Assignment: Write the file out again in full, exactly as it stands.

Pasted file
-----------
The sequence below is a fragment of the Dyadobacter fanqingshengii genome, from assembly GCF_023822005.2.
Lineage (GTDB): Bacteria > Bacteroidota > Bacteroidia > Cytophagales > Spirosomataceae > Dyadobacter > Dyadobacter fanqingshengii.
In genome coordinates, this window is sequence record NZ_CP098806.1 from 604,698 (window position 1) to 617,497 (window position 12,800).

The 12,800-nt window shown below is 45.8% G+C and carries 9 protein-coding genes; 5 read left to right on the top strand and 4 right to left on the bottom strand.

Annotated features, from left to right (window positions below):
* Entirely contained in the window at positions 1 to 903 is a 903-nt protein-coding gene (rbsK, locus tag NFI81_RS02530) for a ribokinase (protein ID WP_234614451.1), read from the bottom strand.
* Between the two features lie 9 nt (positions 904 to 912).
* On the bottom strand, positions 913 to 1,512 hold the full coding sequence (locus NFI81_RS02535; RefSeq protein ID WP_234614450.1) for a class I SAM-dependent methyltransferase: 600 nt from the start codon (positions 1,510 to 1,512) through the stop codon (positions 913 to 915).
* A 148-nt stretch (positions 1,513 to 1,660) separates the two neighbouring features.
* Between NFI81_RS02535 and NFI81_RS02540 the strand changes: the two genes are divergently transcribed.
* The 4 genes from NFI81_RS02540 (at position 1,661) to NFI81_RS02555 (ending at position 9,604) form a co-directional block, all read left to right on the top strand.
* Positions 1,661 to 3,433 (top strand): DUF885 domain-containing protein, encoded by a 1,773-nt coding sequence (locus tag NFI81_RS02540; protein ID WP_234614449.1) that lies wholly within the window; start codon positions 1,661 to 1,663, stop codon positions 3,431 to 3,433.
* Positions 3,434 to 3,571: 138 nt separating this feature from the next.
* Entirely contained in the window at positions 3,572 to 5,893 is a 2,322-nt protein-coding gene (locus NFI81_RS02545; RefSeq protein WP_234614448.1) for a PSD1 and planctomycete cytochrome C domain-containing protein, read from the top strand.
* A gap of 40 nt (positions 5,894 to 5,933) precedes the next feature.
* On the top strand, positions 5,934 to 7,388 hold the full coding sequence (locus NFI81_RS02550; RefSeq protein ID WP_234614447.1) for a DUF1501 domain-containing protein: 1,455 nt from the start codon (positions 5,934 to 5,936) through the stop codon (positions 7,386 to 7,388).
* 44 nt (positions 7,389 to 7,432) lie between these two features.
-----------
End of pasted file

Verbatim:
The sequence below is a fragment of the Dyadobacter fanqingshengii genome, from assembly GCF_023822005.2.
Lineage (GTDB): Bacteria > Bacteroidota > Bacteroidia > Cytophagales > Spirosomataceae > Dyadobacter > Dyadobacter fanqingshengii.
In genome coordinates, this window is sequence record NZ_CP098806.1 from 604,698 (window position 1) to 617,497 (window position 12,800).

The 12,800-nt window shown below is 45.8% G+C and carries 9 protein-coding genes; 5 read left to right on the top strand and 4 right to left on the bottom strand.

Annotated features, from left to right (window positions below):
* Entirely contained in the window at positions 1 to 903 is a 903-nt protein-coding gene (rbsK, locus tag NFI81_RS02530) for a ribokinase (protein ID WP_234614451.1), read from the bottom strand.
* Between the two features lie 9 nt (positions 904 to 912).
* On the bottom strand, positions 913 to 1,512 hold the full coding sequence (locus NFI81_RS02535; RefSeq protein ID WP_234614450.1) for a class I SAM-dependent methyltransferase: 600 nt from the start codon (positions 1,510 to 1,512) through the stop codon (positions 913 to 915).
* A 148-nt stretch (positions 1,513 to 1,660) separates the two neighbouring features.
* Between NFI81_RS02535 and NFI81_RS02540 the strand changes: the two genes are divergently transcribed.
* The 4 genes from NFI81_RS02540 (at position 1,661) to NFI81_RS02555 (ending at position 9,604) form a co-directional block, all read left to right on the top strand.
* Positions 1,661 to 3,433 (top strand): DUF885 domain-containing protein, encoded by a 1,773-nt coding sequence (locus tag NFI81_RS02540; protein ID WP_234614449.1) that lies wholly within the window; start codon positions 1,661 to 1,663, stop codon positions 3,431 to 3,433.
* Positions 3,434 to 3,571: 138 nt separating this feature from the next.
* Entirely contained in the window at positions 3,572 to 5,893 is a 2,322-nt protein-coding gene (locus NFI81_RS02545; RefSeq protein WP_234614448.1) for a PSD1 and planctomycete cytochrome C domain-containing protein, read from the top strand.
* A gap of 40 nt (positions 5,894 to 5,933) precedes the next feature.
* On the top strand, positions 5,934 to 7,388 hold the full coding sequence (locus NFI81_RS02550; RefSeq protein ID WP_234614447.1) for a DUF1501 domain-containing protein: 1,455 nt from the start codon (positions 5,934 to 5,936) through the stop codon (positions 7,386 to 7,388).
* 44 nt (positions 7,389 to 7,432) lie between these two features.